The New Anti-Catholicism
Hawaii Compromise Is No Compromise
This apparently is a statewide compromise in Hawaii. Dr. Richard Doerflinger of the USCCB explains it here.
This would be akin to the government forcing the NAACP, (which protects the rights of African Americans) to direct their employees to the services of the KKK (which seeks to remove the rights of African Americans)
Richard Doerflinger said:
"Like the federal rule, he said, the Hawaii bill “covers all FDA-approved ‘contraceptives’ (including drugs that can cause an abortion); and the religious exemption is very narrow (though it does not include the requirement that the religious organization serve only people of its own faith to be eligible).
“It adds an extra feature — the requirement that any religious organization that is exempt must still tell all enrollees how they may directly access contraceptive services and supplies in an expeditious manner.”
In other words, the Catholic Church must directly send women to drugs and devices that are morally wrong and can do harm to them.
Doerflinger also raised an additional concern about the federal rule that has received little attention: Catholic institutions will be required to make referrals for services the Church deems morally illicit."
Wednesday, February 08, 2012
I Love Flying But I Hate Aviation
Tuesday, February 07, 2012
Some Positive Aspects of the Egregious HHS Mandate
1) The issue of Catholics who use birth control has come to the fore. All the news media are breathlessly quoting: "98 % of Catholics use artificial contraception." Whether this is true or not, it certainly brings up the issue. The positive thing is that it may remind Catholics that "Yes Virginia, it is still a mortal sin to contracept." There have been some Catholics under the mistaken notion that the ban on artificial contraception was revoked with Vatican 2. I actually heard someone say this at RCIA once! It is unclear to me why the beautiful teachings on life, procreation and the marital relationship aren't taught more often but perhaps this will start a new phase in the life of the Church. There is nothing like persecution to purify the faithful and I believe God will use this HHS mandate to help Catholics decide if they are going to stand with the Church or side with secular mores.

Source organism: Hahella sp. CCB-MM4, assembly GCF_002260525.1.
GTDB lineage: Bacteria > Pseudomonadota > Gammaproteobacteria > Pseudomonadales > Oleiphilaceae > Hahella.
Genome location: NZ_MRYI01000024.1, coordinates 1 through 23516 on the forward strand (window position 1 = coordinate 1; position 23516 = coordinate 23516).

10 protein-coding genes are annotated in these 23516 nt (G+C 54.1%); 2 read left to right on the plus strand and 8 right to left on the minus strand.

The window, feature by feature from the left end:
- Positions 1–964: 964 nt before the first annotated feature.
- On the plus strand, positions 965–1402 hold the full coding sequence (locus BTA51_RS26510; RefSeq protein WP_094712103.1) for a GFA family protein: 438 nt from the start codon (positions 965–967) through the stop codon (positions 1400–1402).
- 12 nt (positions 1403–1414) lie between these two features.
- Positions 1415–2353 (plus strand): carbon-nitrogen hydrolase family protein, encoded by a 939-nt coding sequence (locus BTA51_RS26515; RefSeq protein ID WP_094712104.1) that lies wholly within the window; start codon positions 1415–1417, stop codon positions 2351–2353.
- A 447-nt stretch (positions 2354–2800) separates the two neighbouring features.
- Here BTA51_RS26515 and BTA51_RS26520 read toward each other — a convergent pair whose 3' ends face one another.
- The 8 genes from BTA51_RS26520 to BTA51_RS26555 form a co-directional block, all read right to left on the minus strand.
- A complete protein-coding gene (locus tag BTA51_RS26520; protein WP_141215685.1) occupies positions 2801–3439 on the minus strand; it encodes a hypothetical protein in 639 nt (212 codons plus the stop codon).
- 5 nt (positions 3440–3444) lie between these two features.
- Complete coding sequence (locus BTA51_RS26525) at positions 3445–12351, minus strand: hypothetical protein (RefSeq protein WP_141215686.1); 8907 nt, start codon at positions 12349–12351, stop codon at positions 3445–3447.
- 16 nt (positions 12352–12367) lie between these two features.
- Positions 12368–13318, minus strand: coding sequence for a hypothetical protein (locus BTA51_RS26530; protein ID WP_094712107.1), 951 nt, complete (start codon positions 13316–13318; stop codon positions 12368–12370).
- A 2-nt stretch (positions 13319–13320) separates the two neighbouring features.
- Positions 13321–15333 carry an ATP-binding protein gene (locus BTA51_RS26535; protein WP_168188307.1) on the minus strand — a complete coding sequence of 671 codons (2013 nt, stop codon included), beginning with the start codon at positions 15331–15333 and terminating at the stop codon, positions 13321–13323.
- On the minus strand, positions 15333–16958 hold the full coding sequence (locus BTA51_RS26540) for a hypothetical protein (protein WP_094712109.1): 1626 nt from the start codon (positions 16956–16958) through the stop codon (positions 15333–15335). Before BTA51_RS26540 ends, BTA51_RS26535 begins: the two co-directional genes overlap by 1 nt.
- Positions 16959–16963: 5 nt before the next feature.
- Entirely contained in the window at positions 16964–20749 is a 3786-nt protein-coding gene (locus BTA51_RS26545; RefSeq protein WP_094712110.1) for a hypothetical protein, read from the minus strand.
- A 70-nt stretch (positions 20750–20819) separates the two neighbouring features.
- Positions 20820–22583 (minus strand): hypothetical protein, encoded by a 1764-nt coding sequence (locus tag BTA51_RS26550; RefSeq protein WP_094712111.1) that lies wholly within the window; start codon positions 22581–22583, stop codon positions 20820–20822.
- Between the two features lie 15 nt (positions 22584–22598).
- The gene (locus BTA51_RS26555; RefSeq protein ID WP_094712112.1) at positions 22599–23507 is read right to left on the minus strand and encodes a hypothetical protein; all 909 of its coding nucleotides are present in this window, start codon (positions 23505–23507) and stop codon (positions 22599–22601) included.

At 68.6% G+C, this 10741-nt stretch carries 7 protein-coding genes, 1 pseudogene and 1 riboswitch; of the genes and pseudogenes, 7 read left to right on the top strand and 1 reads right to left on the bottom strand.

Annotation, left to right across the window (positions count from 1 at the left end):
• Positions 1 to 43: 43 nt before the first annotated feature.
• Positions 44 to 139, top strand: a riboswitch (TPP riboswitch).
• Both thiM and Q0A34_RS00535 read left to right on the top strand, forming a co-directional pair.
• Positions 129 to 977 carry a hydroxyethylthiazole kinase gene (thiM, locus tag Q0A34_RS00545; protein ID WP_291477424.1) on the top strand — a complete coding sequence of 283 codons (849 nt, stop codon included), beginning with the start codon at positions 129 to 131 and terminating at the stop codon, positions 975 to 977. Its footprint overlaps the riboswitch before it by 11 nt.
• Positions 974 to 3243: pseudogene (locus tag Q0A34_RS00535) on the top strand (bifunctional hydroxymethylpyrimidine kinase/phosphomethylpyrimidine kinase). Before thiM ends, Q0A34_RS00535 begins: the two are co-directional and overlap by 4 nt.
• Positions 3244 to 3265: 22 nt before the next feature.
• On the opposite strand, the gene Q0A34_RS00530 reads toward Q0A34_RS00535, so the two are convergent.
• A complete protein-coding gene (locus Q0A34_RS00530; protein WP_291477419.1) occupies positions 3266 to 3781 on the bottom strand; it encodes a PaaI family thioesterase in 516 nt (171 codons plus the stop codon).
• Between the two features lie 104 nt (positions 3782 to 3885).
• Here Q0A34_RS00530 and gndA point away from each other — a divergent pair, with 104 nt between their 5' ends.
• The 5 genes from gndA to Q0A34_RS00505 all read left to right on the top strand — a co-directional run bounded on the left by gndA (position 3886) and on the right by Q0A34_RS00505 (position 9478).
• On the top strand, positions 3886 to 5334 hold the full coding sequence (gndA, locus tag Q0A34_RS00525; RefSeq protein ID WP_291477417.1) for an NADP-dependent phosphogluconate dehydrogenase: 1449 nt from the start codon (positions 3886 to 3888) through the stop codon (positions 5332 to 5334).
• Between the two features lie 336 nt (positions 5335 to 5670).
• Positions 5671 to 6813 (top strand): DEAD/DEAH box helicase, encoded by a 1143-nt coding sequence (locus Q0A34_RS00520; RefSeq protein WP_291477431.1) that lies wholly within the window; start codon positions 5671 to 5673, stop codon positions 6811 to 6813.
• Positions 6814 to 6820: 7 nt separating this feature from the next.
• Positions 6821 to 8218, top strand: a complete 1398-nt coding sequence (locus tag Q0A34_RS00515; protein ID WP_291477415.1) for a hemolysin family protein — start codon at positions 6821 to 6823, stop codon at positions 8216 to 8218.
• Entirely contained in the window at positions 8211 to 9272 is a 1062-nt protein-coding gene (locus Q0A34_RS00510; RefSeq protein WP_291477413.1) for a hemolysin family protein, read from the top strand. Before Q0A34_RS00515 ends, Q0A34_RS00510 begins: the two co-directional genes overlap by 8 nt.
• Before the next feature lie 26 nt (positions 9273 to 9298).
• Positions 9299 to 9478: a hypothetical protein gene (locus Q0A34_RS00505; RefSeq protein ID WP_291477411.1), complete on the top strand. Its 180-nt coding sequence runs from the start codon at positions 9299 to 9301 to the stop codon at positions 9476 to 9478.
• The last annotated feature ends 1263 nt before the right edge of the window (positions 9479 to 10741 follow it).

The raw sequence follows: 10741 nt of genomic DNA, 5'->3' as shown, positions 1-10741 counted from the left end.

Perhaps we are at a turning point for the Catholic Church in America. As Pope Benedict predicted, the Catholic Church may indeed get smaller, but it wouldn't be the first time and the end result will be a positive one. My hope is that many Catholics will start to question their use of artificial contraception. The issue can't be hidden and Catholics cannot claim ignorance since most parishes have read the USCCB's statement to their congregations this past Sunday. If the Church is stating that it cannot and will not capitulate to this mandate, Lord willing, the congregants will look into their hearts and reconsider why the Church is so adamant against contraception.